The key idea here is experimentation. It's not about letting teams create hypotheses for solutions that deliver customer value and ask for authorization to bring them to market but to give the company real autonomy to work in a new agile and experimental way.
Teams must be free to create new value propositions, test them with consumers, adjust or abandon those that fail, and try again in a continuous cycle. Fine-tuning side by side with the customer is the only feasible way to generate products, services, and experiences that delight and deliver impactful results.
"It is from experimentation that success comes. So, try many different things. This is the only way to get it right in an extremely uncertain world."
"If you look at Google and Facebook, for example, they have a big list of product and service failures that were introduced in the last ten years, right? So, they have everything: access to talent, technology, and a great deal of data about us. They should know what people want. Despite having everything, they still fail. So, you see how difficult it has always been to compete in this digital world. And I think that the general role - even of the most traditional businesses - is to assume that we must experience unpredictability, uncertainty."
Rethink the company's culture toward experimentation
The urgency to change culture and structures for this operating logic fit your company is in place, but getting there is not a simple task. On the contrary, modifying an ingrained culture is a very complex task. The only way to accomplish it is to introduce, little by little, new practices that make sense and deliver better results than previous ones. This applies both to teams and for the company as a whole.
On the operational side, the value of new work processes is realized with the speed and ease at which teams work. The critical point is reducing bureaucratic and hierarchical barriers, allowing teams to generate solutions to customer problems and needs they see day-to-day.
The faster the business metrics move, the faster the board and C-level will look to deepen and expand this new way of working across the organization.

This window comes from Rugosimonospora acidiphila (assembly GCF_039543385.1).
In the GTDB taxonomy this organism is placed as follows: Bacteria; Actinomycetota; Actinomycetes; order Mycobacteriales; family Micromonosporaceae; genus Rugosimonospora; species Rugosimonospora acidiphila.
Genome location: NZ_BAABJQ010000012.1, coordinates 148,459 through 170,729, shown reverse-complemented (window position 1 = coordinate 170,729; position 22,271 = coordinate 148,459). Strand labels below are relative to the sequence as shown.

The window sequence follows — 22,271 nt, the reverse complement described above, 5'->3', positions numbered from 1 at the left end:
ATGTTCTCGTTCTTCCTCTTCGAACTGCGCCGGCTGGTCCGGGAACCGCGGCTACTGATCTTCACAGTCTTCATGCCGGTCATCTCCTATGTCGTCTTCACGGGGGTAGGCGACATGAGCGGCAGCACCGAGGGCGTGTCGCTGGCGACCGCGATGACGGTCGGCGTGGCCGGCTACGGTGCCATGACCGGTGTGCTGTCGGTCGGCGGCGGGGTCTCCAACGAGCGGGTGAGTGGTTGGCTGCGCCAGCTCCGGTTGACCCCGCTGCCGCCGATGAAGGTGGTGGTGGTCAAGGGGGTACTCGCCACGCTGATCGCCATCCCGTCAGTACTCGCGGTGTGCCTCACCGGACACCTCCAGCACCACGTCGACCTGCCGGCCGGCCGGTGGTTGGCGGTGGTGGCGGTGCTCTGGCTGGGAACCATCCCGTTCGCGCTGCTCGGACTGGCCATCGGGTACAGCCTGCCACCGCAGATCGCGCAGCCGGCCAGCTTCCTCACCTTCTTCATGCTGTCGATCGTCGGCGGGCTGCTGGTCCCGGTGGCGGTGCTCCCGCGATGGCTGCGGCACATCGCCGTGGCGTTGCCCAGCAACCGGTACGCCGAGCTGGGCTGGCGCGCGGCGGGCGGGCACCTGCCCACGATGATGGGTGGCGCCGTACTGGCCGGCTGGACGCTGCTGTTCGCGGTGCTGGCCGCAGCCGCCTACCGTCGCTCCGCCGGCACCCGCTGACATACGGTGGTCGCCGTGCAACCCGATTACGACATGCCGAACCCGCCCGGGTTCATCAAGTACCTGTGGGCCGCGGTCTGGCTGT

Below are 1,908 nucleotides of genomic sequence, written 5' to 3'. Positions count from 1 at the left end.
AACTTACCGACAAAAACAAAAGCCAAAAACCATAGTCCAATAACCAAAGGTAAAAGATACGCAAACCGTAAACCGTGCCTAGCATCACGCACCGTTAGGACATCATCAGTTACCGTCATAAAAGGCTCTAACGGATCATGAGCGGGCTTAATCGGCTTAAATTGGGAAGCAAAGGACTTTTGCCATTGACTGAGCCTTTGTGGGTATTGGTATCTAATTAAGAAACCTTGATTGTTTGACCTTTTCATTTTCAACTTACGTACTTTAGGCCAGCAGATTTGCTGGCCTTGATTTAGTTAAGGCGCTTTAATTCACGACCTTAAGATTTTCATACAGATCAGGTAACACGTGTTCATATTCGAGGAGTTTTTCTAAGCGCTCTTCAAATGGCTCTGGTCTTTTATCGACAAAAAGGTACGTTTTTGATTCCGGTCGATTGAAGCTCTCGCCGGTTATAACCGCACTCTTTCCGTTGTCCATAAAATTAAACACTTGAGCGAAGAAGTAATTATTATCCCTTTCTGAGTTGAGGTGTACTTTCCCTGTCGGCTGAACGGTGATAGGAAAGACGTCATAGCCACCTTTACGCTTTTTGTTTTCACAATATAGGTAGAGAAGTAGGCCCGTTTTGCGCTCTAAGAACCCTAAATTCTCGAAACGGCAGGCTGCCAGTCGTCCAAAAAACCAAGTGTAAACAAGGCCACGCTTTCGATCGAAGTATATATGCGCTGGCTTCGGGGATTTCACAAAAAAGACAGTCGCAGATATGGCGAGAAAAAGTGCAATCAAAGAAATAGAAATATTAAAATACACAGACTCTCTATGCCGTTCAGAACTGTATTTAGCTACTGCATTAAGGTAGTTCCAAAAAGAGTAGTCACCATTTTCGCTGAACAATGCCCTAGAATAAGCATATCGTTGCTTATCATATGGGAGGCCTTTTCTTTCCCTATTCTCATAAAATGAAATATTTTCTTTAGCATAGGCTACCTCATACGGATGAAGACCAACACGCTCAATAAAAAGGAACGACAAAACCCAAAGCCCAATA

"If you implement these new ways of doing things, and discover that something works better than in the past, then you begin to structurally change the way the company operates, naturally and sustainably. But it has to be much better; otherwise, it won't be worth it. The change will not have the strength to happen."
According to Bruno, when it comes to cultural change, one particular point that should be stressed is developing leaders who are "educated in technology." Business leaders of the future must increasingly understand the opportunities and possibilities of new tools.
Becoming an expert is unnecessary, but having consistent knowledge and always seeking to update executives is necessary, "in the same way they understand marketing, accounting, HR and all the other disciplines necessary for a company to function." Senior executives must expand their skills and knowledge and understand the need to be continually learning.
Bruno was asked about the future, based on his extensive experience advising companies across the globe on the uncertainties of digital operations. His answer provides reassurance.
"Don't worry about what you don't control. And do the best you can with what you can control. Just accept the other things as they come. The less you wait, the better. Just expect the best from yourself and give it your all."
If you want to hear the entire chat content, access the podcast.